People are bitching at Wizards of the Coast for not doing anything. That’s fine. You can do something. You can tell such an individual to stop, even if they’re not targeting you. You can report them to a judge or the tournament organiser if they don’t, or you feel uncomfortable doing so. If you don’t know who the judge or TO is, you can ask at the event. If nothing happens, you can escalate it, either through the judge programme or through WOTC themselves. Local game stores are their own little communities but they’re not islands, and any judge or tournament organiser worth their salt has that role because they want to work with communities to make them fun, welcoming and positive places for everyone.

That is how you fix it.

 

I’m upset. Over the past few days we’ve seen what the MtG community really is when you kick the stone over, and last night was the first time in over four years I’ve had to evaluate whether this is something I want to continue to be involved in.

I think I do. Because this community has done so much good for so many people. Look at all the testimonies of people who’ve found solace while they were being bullied, or while their lives were falling apart, or while they were desperately lonely. That’s the community I want to be part of. That’s the community I want to build. But half-assed tutting and saying “well that’s gross” isn’t enough. It’s time to actively challenge this behaviour. It’s time to stop ignoring it and letting it slide because it’s a little bit uncomfortable to speak up. It’s time to stop this bizarre idea of “alpha” and “beta”.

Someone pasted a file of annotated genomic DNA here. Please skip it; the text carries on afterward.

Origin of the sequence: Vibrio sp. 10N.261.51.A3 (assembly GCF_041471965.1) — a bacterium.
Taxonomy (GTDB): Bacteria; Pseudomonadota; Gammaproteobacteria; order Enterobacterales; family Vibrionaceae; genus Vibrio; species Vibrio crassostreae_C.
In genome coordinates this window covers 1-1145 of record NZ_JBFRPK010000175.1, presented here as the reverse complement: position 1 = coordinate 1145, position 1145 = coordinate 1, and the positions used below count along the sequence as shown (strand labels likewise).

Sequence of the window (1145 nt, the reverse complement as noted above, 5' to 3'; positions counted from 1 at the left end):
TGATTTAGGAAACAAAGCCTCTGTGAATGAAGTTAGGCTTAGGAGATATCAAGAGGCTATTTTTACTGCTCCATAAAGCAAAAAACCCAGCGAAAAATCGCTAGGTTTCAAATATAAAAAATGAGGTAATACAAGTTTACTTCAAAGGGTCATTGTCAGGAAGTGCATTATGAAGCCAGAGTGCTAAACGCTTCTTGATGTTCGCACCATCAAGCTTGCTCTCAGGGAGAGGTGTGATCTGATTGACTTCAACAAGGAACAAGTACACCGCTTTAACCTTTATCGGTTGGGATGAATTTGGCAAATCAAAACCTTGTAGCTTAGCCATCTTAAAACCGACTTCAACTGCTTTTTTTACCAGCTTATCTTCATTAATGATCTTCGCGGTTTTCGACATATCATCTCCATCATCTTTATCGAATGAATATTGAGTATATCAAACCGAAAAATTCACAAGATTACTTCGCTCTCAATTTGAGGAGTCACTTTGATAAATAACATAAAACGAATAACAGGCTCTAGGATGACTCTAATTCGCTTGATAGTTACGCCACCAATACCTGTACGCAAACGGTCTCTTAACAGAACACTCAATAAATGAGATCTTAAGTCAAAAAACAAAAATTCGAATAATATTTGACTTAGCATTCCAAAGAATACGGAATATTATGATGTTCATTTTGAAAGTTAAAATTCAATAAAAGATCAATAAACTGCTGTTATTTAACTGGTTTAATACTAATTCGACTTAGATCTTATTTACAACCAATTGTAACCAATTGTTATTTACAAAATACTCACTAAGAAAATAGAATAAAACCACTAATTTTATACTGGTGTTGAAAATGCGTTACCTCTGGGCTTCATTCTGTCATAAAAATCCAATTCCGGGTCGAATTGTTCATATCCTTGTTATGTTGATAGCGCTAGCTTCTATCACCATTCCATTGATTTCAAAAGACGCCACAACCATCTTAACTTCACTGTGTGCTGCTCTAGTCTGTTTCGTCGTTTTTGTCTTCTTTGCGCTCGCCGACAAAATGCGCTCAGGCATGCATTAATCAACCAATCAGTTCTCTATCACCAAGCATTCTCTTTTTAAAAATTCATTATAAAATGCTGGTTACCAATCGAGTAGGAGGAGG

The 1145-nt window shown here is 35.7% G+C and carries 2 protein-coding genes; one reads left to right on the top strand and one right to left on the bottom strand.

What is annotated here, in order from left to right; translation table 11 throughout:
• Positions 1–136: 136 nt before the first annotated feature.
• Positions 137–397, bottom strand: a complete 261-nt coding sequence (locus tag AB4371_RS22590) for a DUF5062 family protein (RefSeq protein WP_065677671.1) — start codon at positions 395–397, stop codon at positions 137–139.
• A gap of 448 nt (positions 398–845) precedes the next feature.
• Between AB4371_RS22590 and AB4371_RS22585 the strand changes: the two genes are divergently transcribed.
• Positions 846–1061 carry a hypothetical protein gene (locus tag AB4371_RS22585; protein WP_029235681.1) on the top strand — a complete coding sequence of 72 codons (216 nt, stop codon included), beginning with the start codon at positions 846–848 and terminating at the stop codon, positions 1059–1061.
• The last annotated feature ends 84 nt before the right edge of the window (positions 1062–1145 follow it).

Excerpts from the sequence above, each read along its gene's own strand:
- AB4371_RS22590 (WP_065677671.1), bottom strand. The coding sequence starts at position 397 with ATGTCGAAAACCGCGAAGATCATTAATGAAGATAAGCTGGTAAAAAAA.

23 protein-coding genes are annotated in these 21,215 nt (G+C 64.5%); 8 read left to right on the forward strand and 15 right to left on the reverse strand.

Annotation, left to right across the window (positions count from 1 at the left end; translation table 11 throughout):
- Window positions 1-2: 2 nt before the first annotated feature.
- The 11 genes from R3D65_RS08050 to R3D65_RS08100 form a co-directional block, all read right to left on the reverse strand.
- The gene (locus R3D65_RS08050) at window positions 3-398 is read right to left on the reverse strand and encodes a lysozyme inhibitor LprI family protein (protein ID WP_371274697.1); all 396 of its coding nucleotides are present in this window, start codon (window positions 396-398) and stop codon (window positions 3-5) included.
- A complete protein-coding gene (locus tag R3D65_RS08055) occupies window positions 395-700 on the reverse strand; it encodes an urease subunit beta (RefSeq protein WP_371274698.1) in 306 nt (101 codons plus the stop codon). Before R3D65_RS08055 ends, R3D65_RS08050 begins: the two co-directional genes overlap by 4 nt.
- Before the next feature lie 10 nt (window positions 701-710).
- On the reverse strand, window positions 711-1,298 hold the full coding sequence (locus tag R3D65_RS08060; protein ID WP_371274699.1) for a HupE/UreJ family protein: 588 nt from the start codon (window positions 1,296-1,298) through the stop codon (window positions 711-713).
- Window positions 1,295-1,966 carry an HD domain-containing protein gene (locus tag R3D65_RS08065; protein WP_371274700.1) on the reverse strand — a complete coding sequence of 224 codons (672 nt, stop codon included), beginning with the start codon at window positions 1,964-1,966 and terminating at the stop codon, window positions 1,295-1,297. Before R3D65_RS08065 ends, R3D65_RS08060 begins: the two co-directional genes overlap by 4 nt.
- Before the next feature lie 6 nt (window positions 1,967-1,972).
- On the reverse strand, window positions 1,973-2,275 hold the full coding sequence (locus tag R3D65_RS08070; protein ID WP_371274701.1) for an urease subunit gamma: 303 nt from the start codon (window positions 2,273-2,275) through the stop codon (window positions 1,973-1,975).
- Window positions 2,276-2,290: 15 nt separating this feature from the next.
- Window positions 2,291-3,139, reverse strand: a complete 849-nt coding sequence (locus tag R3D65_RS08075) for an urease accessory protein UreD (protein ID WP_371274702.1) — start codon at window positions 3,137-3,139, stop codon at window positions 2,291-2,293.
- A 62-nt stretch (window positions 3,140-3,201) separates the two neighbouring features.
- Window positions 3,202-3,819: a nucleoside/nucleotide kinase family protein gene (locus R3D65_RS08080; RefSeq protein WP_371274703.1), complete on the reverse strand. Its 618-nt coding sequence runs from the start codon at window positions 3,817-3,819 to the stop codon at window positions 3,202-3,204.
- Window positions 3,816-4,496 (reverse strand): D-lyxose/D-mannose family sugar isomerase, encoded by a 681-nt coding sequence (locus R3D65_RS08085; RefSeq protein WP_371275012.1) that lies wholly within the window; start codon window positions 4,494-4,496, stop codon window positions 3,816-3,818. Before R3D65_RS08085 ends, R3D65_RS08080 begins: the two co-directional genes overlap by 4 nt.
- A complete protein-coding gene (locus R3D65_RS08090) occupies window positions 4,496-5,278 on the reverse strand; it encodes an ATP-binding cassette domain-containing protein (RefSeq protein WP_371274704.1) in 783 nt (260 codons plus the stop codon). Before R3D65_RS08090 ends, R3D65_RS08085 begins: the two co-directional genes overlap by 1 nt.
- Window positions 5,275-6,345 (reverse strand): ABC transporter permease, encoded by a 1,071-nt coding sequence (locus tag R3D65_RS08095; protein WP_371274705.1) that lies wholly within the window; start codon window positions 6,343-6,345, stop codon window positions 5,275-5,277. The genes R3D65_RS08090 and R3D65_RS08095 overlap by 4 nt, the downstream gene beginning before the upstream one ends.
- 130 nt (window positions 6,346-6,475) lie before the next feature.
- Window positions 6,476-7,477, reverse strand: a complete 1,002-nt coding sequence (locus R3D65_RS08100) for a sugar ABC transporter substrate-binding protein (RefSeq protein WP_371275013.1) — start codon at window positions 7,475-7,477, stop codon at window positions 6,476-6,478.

It’s time to get proactive instead of reactive.

It’s time to get angry. Not  death threats or abuse over the internet, because that’s not on, and it’s slinging lighter fluid onto a fire that’s already out of control.

It’s time to change. Please help us.

 

“The Problem”: old jokes, community, and girls who game.

Most people who know me have probably heard me talk about a trading card game called Magic: the Gathering. I’ve been playing since 2013 and I’m currently heavily involved in running and sustaining our local player community.

Which is why when I saw this Daily Mash article in my timeline and realised it had been shared by a local store with a slightly patronising “Now remember lads, it’s just a joke!” tagline, my eyes rolled so far back in my head I could examine my own spinal cord.